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Pizzaghetti Is A Montreal 'Mess'terpiece With Mysterious Origins — Here's Why It Stuck Around

It's an unpretentious, quirky hot mess, much like your average Montrealer. 🍕🍝

Will holds up pizzaghetti at Alto's.

Will holds up pizzaghetti at Alto's.

You may have heard poutine is Quebec's national dish, but gravy cheese fries have a weird cousin that has featured on Montreal deli and diner menus for as long, if not longer. Enter: Pizzaghetti, a messy mix of two Italian staples and a fan favourite of those who like their carbs with a side of carbs (and sometimes carbonara).

The dish comes in the form of a personal pan pizza, usually split down the middle and separated by a heaping portion of spaghetti doused in sauce. In some cases, the pasta is even cooked into the pie.

The combination works because of the shared marinara. It's great for leftovers since you can have spaghetti to take home or save a slice for later. The confused and grossed-out look from dinner companions when you order pizzaghetti really adds to the experience.

Pizzaghetti hasn't reached the same notoriety as poutine, since it's not as versatile and can't double as finger food or a full meal. If you order pizzaghetti, you're not snacking and there's no appetizer size: you're digging in and refusing to leave hungry.

There are no hard and fast rules when it comes to what you'll get when you order pizzaghetti. But one thing's for sure, it's the most filling item on the menu of many a casse-croûte.

There's no clear origin story for the dish and it seems that no single pizzaghetti restaurant wants to own up to creating the culinary mess-terpiece.

The term 'pizzaghetti' appeared online in 2004, according to Google Trends, but it has been on restaurant menus for far longer. 75-year-old St-Henri greasy spoon Greenspot claims pizzaghetti has "been around as long as we have." Their dated signage behind the cash register even lists pizzaghetti among the top items served.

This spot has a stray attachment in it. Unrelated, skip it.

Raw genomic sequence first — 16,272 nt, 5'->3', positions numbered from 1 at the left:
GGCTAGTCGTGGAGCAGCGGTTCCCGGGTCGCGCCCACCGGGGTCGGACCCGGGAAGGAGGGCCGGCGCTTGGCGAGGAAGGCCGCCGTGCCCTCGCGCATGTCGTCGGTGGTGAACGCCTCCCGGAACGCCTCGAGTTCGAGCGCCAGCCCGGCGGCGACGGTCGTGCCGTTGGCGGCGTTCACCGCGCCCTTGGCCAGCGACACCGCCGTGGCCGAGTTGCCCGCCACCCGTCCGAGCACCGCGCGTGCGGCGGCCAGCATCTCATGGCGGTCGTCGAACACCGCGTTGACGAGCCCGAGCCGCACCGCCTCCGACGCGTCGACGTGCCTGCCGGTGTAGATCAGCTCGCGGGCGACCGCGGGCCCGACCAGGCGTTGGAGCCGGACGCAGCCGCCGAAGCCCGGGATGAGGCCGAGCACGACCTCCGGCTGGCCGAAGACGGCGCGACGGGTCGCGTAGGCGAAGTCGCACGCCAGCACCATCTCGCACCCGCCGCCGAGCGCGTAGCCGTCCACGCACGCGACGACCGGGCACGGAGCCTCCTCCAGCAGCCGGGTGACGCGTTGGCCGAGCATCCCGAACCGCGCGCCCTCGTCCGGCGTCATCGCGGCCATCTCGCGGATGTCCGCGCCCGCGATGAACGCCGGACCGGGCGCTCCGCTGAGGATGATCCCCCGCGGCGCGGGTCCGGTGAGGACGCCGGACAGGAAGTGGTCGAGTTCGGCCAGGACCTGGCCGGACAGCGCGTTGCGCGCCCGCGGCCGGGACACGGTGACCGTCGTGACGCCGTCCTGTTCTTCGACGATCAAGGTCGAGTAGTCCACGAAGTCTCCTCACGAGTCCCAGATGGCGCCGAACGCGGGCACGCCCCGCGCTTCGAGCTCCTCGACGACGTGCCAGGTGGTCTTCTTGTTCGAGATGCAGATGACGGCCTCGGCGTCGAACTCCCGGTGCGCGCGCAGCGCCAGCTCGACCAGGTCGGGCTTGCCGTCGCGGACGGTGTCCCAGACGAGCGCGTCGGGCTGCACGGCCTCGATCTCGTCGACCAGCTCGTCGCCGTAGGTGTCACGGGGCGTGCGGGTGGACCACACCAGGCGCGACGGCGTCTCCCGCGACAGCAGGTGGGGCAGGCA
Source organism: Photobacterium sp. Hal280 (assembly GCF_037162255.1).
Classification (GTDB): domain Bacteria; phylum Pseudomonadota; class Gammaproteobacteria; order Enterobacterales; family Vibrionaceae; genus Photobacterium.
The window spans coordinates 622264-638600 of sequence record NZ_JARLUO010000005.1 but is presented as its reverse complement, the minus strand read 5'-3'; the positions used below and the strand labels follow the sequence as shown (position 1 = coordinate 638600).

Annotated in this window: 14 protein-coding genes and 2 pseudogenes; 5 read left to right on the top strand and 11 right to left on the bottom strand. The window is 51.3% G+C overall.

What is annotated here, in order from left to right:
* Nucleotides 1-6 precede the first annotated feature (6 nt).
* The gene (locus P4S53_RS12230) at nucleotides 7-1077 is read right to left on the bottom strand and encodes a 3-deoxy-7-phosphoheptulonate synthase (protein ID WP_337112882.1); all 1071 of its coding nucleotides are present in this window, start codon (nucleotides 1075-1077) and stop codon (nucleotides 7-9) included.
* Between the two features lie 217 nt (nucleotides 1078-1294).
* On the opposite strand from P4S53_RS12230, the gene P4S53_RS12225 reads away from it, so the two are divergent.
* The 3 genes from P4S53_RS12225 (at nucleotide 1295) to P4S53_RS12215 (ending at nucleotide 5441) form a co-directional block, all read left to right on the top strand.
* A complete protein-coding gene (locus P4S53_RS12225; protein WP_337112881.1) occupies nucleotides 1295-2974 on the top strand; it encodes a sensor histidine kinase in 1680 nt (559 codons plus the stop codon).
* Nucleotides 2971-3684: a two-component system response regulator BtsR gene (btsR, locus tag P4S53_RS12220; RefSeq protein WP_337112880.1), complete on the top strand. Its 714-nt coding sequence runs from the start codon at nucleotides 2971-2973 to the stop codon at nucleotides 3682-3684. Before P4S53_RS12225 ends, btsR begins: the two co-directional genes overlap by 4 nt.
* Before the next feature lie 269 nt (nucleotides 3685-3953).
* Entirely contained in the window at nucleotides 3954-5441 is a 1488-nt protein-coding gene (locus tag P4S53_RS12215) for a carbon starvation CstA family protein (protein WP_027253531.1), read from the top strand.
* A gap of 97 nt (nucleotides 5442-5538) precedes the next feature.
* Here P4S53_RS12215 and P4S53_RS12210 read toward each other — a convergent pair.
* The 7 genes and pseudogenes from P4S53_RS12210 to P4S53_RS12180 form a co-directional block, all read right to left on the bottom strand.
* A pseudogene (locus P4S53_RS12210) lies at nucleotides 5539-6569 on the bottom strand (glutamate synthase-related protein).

Greenspot's $20 take on the dish is 'classic' with a huge portion of spaghetti topped with homemade tomato sauce (that's a whole meal on its own) and a pizza slathered in at least half a brick of mozzarella.

There aren't as many variations available compared to their extensive poutine list, but the two-in-one meal will sustain you for longer.

Hochelaga diner Miami Deli is a kitsch haven with a ceiling full of glossy plastic sharks and other tropical, underwater decor.

Their menu is giant and so is their pizzaghetti ($21.95). They also have a Pizza-César, if you want to go the pseudo-healthy route and swap your spag for salad. The Pizza-Poutine is also on offer for those brave enough to double down on the dairy.

Da Bologna Pizzeria in Montreal North has a creative roster of more gourmet pizzaghetti options that go for around $18. You can upgrade your pizza pairing with fettuccine alfredo or even gnocchi.

Student-favourite McGill Pizza on Milton serves an affordable $14.75 pizzaghetti with your choice of mini pan pie, between the special (all dressed with onions and bacon or minced meat), Mexican, Greek, spinach or feta toppings.

Nearby, Alto Restaurant serves a $16 pizzaghetti with cheese, pepperoni, all-dressed, Hawaiian, vegetarian or Mexican pies. You can top it off with a dollop of their spaghetti and meat sauce, or opt for a side of salad (which is kind of cheating).

Rosemont pizza joint Marconi specialises in having pizza stuffed with pasta if you're not offended by cutting your spaghetti into slices and shoveling it into your face by hand. The smallest 8" option will set you back $18 and you can get incrementally larger portions that range up to the 16" extra-large for $55.

But that's just a taste of the Montreal restaurants experimenting with pizzaghetti.

Quebecers have been playing with the food for ages. In fact, late-night depanneur Couche-Tard once ran a limited edition Pizzaghetti Sloche (accompanied by disturbing ads) and stocked twin slushy machines labeled 'pizza' and 'spaghetti' that each dispensed fruit-flavoured frozen beverages that could be slurped separately or combined.

Quebec may be the root of pizzaghetti, but it has become far more popular in South Africa since the late 90s with at least half a dozen Johannesburg restaurants now named after the dish.

Either way, pizzaghetti is Montreal through and through. It's unpretentious, quirky and kind of messy, much like your average Montrealer. Plus, it cuts to the point (and not just because there are slices involved). If you want two large helpings of unhealthy fave foods served together, you should be able to order that without shame. Long live pizzaghetti!

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